Can natural history collections be used to estimate rates of phenological change? Despite tens of thousands of human-hours of work spread across six years at field sites spanning over one thousand kilometers, our research on L. salicaria phenology has been limited to a relatively small proportion of its entire introduced range. However, this experimental work has enabled a climatic model of phenology that my lab has applied to test for geographical clines using 3,427 herbarium specimens. We wrote code to extract 62,208 weather records from 6,303 stations surrounding these specimens and used statistical models to standardize phenological stage – an analysis we call: ‘virtual common garden’. Results support a model of repeated parallel evolution. Future work will complement this analysis using high-throughput sequencing to genetically reconstruct colonization history and selection from herbarium samples. This project demonstrates the value of natural history collections for testing large-scale phenotypic changes occurring over decades to centuries.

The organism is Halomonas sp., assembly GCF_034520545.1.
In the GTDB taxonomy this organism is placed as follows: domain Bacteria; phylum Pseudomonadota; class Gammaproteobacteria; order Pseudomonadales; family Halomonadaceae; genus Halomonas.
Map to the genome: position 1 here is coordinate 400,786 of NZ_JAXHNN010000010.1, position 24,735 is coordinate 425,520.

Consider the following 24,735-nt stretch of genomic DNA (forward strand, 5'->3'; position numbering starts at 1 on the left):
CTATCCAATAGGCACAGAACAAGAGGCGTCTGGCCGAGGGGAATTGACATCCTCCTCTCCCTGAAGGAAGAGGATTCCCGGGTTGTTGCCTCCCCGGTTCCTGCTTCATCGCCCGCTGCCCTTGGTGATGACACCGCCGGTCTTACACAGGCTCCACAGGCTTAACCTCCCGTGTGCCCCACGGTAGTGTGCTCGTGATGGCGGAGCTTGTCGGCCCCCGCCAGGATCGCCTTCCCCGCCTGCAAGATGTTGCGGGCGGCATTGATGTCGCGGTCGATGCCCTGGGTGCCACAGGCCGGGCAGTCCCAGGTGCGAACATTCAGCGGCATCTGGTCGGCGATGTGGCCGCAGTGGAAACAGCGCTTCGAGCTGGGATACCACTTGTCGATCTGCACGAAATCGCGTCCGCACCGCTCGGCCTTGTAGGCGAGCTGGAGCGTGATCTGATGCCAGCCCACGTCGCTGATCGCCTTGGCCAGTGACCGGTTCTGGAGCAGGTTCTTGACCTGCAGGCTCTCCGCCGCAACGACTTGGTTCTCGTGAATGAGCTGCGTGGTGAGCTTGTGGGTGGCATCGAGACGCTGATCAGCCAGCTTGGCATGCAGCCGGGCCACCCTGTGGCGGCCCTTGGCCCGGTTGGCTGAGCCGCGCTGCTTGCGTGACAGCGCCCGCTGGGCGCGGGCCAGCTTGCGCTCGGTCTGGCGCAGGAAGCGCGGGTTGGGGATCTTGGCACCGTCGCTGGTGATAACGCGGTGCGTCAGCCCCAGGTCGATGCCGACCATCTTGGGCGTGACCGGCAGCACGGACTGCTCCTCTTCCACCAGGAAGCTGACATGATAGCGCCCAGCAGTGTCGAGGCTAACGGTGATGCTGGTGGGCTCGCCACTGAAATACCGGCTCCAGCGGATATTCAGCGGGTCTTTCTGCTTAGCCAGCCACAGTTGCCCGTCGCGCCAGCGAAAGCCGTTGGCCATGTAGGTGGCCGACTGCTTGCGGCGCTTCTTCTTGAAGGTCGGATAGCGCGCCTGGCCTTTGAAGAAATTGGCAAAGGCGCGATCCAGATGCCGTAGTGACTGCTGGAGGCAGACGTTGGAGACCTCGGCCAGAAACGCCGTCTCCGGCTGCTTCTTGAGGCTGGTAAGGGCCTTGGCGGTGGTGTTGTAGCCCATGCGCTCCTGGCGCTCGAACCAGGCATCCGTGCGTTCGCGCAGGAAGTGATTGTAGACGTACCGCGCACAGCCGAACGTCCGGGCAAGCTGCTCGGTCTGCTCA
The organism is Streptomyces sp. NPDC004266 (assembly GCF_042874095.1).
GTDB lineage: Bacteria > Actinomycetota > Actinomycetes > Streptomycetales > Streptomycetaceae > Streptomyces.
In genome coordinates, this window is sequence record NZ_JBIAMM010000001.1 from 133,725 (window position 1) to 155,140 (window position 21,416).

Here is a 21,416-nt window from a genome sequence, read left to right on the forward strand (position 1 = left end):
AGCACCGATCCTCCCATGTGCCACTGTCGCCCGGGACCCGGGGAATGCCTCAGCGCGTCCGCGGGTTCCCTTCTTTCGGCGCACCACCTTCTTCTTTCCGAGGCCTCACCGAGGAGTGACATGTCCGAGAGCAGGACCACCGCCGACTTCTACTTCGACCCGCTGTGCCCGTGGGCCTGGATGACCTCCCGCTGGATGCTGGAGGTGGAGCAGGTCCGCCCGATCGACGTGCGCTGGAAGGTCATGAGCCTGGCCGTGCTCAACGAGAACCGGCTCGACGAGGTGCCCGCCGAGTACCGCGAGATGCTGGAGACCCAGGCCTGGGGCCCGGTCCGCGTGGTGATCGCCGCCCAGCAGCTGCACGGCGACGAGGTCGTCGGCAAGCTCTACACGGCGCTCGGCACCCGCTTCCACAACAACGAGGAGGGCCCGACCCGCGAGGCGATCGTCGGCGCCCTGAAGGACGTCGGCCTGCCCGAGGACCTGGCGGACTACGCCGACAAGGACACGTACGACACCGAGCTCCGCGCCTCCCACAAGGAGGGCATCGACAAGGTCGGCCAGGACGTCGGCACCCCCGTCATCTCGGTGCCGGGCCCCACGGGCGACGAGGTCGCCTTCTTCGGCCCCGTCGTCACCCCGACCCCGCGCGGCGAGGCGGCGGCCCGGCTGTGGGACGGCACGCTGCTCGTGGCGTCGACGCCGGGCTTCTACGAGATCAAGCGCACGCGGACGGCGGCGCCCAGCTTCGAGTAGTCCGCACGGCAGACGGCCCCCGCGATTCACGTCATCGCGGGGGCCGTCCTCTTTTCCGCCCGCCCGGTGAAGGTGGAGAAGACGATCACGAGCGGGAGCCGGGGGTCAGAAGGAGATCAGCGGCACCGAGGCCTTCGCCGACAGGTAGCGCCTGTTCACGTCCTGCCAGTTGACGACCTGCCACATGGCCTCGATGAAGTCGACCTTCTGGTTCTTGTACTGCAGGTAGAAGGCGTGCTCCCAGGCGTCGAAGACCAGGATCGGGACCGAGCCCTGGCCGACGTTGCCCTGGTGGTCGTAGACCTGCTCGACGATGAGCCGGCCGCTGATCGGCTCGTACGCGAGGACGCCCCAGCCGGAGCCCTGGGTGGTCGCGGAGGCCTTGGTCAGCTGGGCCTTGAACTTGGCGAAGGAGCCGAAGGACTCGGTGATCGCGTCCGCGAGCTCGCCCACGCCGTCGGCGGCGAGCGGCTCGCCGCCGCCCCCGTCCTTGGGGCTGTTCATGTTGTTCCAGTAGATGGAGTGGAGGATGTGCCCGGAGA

What is the genomic architecture of adaptation in invading species? How important is standing genetic variation vs de novo mutation for invasion? We use modern genome and transcriptome sequencing to complements our field experiments and theoretical models to address questions of rapid evolution in a way that can’t be addressed with any single method on its own. We have assembled draft genomes for several species, including L. salicaria (N50 = 2.57Mbp) and A. petiolata (N50 = 1.68 Mbp). We are examining genome-wide variation in these species with plans to genetically map ecologically important traits (e.g. phenology in L. salicaria, glucosinolate chemistry in A. petiolata). We are interested in genotyping to test geographical origin and spread of adaptive alleles over time. Using these data, we are investigating which adaptive variants arise de novo and which were introduced from native sources. We are also investigating the role of structural variants in rapid evolution during invasion.